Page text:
From the interviews, I drafted the screenplay, which included dialogue, narration and camera shots for all the scenes. I had the veterans edit it and made their corrections. To set the stage for the battle, each soldier's storyline had to be introduced as well as their unit and fellow troopers. The screenplay provided the basis for our filming schedule, which ran spring through fall 2008 and spring through fall 2009 and included days for close-up shots and days for long, landscape scenes. Bob Towles, who lived nearby, was with us every day of filming except one. Specialist 4 Dick Ackerman, of Recon Platoon, Delta 2-7, was able to attend one day of filming as well. The movie was shot on mini-digital videotape and featured an original sound track written and
performed by Oberlin College Conservatory students.

Rescue of Ghost 4-6, Kluge talks to Jeannette. (Courtesy Rob Crossley)
Rescue of Ghost 4-6, Kluge talks to Jeannette. (Courtesy Rob Crossley)
One of the most valuable aspects of this kind of interdisciplinary teaching approach is its ability to create energy and enthusiasm for learning history. It's not just about relating facts; it's about remembering stories of courage and sacrifice. Students not initially involved became curious and wanted to learn more about the Vietnam battle; in all, more than 100 students participated from classes as diverse as history, carpentry, electricity and cosmetology. We also had input and support from our community. Newspaper, radio and television interviews during filming told the story of how LCJVS students were re-creating the fight at LZ Albany. The movie was shown on local cable television throughout the county.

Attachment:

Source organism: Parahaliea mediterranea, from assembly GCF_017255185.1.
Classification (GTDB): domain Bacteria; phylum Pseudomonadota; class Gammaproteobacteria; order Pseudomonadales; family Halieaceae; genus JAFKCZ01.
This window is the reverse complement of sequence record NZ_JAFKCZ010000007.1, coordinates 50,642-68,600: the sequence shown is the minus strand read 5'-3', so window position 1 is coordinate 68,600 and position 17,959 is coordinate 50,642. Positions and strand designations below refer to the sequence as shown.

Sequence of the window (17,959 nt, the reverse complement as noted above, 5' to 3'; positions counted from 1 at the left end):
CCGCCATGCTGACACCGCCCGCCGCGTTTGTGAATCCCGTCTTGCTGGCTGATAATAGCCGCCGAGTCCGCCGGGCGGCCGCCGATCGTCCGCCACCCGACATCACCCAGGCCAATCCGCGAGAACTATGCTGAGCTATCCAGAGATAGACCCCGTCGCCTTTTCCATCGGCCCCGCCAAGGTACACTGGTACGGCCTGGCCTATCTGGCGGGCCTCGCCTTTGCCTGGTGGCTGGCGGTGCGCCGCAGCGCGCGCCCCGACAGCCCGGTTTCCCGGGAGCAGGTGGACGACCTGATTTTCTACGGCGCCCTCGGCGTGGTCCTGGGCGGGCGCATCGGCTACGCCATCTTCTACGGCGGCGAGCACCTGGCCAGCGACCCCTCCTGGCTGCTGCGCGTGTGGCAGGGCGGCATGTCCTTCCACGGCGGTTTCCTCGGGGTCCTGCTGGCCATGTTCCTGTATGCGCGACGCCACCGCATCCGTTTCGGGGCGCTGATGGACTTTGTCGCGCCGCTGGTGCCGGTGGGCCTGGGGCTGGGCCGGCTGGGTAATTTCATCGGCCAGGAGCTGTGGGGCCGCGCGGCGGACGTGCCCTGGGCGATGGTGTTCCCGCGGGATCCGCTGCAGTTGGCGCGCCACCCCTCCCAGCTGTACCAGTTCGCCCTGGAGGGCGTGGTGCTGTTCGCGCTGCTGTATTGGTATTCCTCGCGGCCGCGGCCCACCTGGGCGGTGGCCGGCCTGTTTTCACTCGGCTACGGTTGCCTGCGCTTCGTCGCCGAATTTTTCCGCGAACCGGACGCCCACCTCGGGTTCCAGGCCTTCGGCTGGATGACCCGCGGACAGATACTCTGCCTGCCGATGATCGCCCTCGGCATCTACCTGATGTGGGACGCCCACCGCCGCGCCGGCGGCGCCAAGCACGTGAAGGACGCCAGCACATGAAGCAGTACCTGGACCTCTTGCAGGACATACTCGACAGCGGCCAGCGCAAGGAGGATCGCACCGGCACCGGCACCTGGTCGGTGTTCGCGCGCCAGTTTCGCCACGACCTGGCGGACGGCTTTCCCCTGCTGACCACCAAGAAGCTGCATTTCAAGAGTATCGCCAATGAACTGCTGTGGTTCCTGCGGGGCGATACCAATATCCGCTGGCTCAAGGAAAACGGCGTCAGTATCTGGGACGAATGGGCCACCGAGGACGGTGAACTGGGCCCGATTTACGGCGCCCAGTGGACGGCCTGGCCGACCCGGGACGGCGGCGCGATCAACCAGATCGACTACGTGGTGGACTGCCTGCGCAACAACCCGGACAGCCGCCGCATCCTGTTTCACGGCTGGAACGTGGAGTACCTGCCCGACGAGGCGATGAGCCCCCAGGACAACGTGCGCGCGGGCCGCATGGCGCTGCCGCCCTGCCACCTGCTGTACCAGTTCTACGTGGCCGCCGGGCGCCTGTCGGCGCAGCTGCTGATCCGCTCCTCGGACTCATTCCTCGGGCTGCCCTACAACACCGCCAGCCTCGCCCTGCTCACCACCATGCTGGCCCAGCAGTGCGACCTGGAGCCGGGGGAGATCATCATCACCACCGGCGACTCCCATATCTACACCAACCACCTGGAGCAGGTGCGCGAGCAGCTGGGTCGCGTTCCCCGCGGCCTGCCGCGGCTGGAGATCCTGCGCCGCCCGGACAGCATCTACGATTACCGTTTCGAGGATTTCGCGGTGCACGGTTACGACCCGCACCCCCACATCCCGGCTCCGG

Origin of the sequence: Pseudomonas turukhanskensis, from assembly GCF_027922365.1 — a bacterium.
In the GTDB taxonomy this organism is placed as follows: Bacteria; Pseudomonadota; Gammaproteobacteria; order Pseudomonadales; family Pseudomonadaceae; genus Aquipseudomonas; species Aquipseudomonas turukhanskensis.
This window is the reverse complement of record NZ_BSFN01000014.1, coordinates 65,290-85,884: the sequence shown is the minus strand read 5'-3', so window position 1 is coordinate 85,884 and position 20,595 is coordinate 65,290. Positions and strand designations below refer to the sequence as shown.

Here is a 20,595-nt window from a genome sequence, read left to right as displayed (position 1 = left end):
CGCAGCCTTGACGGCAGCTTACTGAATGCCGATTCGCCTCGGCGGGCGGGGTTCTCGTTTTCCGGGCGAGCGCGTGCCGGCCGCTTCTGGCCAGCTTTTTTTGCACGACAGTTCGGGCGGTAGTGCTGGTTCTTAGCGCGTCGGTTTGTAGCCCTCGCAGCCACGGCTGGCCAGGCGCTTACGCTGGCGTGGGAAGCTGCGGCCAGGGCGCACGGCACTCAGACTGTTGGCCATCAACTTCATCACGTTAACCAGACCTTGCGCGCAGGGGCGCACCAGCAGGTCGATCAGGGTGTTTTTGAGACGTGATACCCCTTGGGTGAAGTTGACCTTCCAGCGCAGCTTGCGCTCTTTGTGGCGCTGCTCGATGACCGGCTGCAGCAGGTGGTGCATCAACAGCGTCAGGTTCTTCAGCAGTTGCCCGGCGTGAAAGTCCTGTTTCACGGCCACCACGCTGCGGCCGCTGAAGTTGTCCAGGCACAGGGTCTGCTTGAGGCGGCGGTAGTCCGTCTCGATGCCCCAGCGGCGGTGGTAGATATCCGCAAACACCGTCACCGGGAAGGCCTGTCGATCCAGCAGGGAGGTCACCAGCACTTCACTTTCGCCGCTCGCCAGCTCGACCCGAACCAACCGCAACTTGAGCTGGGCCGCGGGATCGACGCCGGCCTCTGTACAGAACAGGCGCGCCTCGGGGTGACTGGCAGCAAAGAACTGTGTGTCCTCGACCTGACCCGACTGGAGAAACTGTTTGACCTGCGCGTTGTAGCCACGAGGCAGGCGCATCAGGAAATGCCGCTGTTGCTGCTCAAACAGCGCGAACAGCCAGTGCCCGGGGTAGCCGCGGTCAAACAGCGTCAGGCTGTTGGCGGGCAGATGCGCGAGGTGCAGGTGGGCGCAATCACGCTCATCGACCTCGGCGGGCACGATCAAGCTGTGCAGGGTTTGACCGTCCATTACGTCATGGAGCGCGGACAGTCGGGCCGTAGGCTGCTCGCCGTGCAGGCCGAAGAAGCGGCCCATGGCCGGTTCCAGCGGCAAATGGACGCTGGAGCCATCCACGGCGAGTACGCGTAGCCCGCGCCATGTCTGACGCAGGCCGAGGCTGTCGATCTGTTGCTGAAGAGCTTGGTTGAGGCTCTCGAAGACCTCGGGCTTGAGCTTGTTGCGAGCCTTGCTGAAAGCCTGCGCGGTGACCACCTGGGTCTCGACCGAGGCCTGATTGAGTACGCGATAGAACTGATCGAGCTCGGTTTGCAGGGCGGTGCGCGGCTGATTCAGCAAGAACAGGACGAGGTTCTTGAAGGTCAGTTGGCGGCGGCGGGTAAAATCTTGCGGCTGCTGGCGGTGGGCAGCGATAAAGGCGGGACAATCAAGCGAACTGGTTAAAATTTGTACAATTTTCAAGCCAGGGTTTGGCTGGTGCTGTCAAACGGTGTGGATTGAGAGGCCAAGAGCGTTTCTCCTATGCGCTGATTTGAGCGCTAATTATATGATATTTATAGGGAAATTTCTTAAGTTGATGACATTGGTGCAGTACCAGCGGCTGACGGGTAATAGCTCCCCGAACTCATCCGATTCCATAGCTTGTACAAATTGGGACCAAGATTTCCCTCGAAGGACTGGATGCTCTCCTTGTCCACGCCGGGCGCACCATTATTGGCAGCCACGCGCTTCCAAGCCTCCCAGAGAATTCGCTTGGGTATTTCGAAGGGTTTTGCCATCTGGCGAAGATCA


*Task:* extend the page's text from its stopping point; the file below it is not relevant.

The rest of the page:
As A Walk in the Sun opens, 2nd Platoon of Alpha Company, 7th Cavalry, under Lieutenant Gordon Grove, leaves the LZ X-Ray perimeter on the morning of November 17, bound for LZ Albany after three sleepless nights of missions and patrols in the area. Tension grows among the troops as they wonder what happened to the numerous dead NVA soldiers they had seen the previous day while scouting the same area. If the dead men had been picked up by their comrades during the night, could the North Vietnamese still be in the valley, waiting somewhere ahead of them in the jungle?

With his platoon halted, Sergeant John Eade realizes that the typical air cover of gunships is no longer overhead. Uneasy about that, he asks his squad leader, Staff Sgt. Megdelio Caraballo-Garcia, "Where are the gunships that are supposed to be covering us?" Caraballo-Garcia says, "I don't know, maybe they're keeping out of sight so they don't give our position away."